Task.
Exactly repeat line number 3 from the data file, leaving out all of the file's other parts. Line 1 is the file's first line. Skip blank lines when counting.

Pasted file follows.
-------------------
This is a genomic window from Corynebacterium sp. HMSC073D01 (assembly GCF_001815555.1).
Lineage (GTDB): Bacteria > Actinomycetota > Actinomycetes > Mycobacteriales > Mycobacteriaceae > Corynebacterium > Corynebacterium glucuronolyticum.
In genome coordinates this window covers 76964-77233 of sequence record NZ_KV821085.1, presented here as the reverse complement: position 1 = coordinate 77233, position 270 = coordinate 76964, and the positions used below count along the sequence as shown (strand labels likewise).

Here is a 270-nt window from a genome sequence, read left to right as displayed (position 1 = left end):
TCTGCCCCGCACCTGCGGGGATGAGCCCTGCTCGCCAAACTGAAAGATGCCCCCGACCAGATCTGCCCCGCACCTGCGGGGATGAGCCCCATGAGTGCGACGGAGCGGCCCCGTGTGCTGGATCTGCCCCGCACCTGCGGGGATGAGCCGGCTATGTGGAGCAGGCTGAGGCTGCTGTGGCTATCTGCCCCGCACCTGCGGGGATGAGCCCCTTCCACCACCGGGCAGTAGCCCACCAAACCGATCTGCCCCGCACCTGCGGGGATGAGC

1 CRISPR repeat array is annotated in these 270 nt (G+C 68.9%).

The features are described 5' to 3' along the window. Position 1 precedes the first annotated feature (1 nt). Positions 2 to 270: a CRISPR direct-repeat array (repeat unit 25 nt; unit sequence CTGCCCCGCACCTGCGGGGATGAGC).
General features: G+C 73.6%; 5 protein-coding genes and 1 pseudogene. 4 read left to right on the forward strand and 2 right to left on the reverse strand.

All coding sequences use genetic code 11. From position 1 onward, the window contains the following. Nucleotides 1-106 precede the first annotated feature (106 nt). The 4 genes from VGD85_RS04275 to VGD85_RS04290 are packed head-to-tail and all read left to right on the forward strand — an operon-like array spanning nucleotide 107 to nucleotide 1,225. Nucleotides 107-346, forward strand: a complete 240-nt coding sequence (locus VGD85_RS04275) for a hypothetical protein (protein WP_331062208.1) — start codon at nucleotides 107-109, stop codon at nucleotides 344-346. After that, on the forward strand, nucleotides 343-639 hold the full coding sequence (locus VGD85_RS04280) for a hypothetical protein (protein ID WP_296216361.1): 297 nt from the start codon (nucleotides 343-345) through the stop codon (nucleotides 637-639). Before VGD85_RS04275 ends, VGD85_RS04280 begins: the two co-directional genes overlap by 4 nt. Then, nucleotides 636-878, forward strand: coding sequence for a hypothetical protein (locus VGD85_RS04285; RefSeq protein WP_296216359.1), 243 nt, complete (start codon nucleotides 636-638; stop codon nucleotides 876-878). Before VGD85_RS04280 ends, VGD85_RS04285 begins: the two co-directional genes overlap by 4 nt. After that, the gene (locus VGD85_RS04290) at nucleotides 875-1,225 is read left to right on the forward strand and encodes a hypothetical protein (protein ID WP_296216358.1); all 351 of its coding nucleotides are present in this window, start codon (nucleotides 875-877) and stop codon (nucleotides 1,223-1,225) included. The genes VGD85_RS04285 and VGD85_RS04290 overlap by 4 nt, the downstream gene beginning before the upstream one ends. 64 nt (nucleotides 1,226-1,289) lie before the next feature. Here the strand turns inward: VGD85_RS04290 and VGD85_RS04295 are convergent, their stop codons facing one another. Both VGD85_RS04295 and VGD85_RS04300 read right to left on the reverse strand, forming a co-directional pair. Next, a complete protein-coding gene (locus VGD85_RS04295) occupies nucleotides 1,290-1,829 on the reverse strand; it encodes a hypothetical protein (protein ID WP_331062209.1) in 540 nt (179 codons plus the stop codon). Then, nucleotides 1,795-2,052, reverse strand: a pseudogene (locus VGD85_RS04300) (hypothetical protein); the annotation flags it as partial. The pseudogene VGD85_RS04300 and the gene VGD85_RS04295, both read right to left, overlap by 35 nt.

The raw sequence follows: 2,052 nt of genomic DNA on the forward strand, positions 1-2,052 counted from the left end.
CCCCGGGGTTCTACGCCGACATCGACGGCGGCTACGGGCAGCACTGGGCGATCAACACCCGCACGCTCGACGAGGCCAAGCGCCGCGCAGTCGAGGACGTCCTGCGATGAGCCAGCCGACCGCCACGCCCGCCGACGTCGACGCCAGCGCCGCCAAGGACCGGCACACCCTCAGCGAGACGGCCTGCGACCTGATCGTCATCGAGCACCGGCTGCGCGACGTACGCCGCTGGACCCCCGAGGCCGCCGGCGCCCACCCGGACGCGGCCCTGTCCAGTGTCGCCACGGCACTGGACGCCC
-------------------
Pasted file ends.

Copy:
In genome coordinates this window covers 76964-77233 of sequence record NZ_KV821085.1, presented here as the reverse complement: position 1 = coordinate 77233, position 270 = coordinate 76964, and the positions used below count along the sequence as shown (strand labels likewise).